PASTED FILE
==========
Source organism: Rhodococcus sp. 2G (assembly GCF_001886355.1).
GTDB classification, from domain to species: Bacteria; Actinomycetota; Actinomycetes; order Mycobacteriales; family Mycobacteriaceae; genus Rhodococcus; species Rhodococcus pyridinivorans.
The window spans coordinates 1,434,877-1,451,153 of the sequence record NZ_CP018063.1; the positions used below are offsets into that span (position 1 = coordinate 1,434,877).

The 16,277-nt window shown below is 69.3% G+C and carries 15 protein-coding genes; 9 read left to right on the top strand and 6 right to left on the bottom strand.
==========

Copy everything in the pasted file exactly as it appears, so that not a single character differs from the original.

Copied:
Source organism: Rhodococcus sp. 2G (assembly GCF_001886355.1).
GTDB classification, from domain to species: Bacteria; Actinomycetota; Actinomycetes; order Mycobacteriales; family Mycobacteriaceae; genus Rhodococcus; species Rhodococcus pyridinivorans.
The window spans coordinates 1,434,877-1,451,153 of the sequence record NZ_CP018063.1; the positions used below are offsets into that span (position 1 = coordinate 1,434,877).

The 16,277-nt window shown below is 69.3% G+C and carries 15 protein-coding genes; 9 read left to right on the top strand and 6 right to left on the bottom strand.